Using a functional language this can easily be done by passing the right functions into the algorithm.

Below we see a line with points at { 1, 2, 3, 7, 8, 10, 11, 15, 16, 18 } :

We want to divide this in 3 clusters (k = 3). Looking at the line we see that we’ll probably end up with clusters { 1, 2, 3}, { 7, 8, 10, 11 } and { 15, 16, 18 }.

Steps for k-means clustering

  • Assign all the points to a random cluster, making sure that no cluster is empty.
  • Loop:
    • Compute the centroids for each cluster
    • Reassign the points to the nearest centroid
  • Until there are no more changes

This is a typical flow for an optimization problem. First assign random values, then refine until a good solution is found.

What is this "centroid"?

The centroid is typically the "average" for each cluster. When we talk about single values, this means calculating the average of the values in each cluster. When we have more attributes in each item, we want to calculate the average value for each attribute. For example, in a cluster C, we have points {x, y}. The centroid will be the point with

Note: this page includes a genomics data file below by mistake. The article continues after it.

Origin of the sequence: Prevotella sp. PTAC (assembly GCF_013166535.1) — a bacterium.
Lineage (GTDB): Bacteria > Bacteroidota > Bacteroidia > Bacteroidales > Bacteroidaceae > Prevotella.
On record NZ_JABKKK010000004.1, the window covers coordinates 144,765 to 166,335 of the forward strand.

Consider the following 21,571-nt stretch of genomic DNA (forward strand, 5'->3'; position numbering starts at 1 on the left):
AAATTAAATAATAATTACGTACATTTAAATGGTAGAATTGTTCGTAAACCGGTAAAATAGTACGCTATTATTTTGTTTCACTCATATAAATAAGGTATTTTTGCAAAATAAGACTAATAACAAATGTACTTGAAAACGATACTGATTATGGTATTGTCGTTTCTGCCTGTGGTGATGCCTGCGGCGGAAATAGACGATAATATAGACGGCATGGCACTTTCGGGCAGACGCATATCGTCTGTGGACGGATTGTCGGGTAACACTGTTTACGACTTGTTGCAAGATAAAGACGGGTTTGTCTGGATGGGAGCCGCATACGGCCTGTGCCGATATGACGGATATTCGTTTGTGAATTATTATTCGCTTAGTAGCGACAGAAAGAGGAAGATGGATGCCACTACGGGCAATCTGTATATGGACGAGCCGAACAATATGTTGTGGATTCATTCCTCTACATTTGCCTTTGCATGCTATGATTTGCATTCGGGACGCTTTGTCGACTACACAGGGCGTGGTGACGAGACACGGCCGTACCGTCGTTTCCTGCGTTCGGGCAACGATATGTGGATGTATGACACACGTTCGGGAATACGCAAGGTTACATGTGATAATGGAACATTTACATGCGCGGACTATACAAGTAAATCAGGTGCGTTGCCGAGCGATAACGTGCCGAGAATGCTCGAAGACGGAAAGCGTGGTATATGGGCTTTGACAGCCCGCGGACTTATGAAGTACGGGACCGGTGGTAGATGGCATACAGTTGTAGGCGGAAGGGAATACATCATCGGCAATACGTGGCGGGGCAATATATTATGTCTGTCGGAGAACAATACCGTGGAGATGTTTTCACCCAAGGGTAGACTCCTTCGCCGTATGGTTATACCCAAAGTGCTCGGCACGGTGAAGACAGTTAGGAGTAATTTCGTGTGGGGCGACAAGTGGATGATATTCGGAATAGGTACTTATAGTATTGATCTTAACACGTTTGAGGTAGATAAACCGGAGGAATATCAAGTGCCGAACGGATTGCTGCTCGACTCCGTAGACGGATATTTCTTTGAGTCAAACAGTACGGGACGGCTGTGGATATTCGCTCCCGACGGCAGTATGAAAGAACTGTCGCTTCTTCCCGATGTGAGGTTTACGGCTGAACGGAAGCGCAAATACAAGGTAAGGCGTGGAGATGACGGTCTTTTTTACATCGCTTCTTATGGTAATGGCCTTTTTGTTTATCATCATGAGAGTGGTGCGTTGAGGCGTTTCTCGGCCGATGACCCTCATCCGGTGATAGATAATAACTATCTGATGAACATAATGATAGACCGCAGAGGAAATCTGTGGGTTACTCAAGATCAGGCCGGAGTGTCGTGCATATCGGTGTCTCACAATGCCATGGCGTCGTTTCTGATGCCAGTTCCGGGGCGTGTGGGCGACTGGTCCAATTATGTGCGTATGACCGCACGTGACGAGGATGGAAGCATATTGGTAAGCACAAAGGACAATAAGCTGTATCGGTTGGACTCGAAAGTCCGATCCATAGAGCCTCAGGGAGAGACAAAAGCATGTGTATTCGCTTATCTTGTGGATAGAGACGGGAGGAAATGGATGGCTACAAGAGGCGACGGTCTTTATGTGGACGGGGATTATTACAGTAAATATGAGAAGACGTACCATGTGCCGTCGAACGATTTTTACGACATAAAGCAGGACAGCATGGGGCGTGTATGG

• x = average of all the x values in the cluster,
  • y = average of all the y values in the cluster.

What does "nearest" mean?

The nearest point to another point is the point at the smallest distance from this point.

For each point, we are going to calculate the distance to each centroid, and then assign the point to the cluster with the nearest centroid.

A valid distance d(x, y) means:

  • Positive. \(d(x, y) \ge 0\). \(d(x,y) = 0\) only when \(x = y\)
  • Symmetric. \(d(x,y) = d(y,x)\)
  • Triangle inequality. \(d(x,y) + d(y,z) \ge d(x,z)\)

There are a couple of different ways to calculate a distance between two points. We will create a separate function to calculate the distance.

In our case, we could suffice with \(\left | x-y \right |\). Alternatively, we could also use \(\sqrt{\left ( x-y \right )^{2}}\), which will always be possible as well. This brings us closer to the Euclidian distance.

When we want to calculate the distance between two points we get:

\(d \left( \left( x_{1},y_{1} \right ),\left ( x_{2},y_{2} \right ) \right )=\sqrt{\left ( x_{1}-x_{2} \right )^{2}+\left ( y_{1}-y_{2} \right )^{2}}\)

This is extensible to more attributes.

For the clustering algorithm, we are not interested in the exact distance, but we only want to know which centroid is nearer to a point. So there is no need to calculate the (expensive) square root.

On Wikipedia, this is explained in great detail: https://en.wikipedia.org/wiki/Distance

For our algorithm, we don’t need to calculate the square root because we are not interested in the exact distance between two points. We only want to know which centroid is the nearest be a point.

Let’s work out this example, with what we have learned so far

Iteration 0 (initialization)

This is the same data set as before, grouped randomly in three clusters: orange, yellow and green. For each cluster we now calculate the centroid:

I have added the centroids in the chart below. They are on the highest line.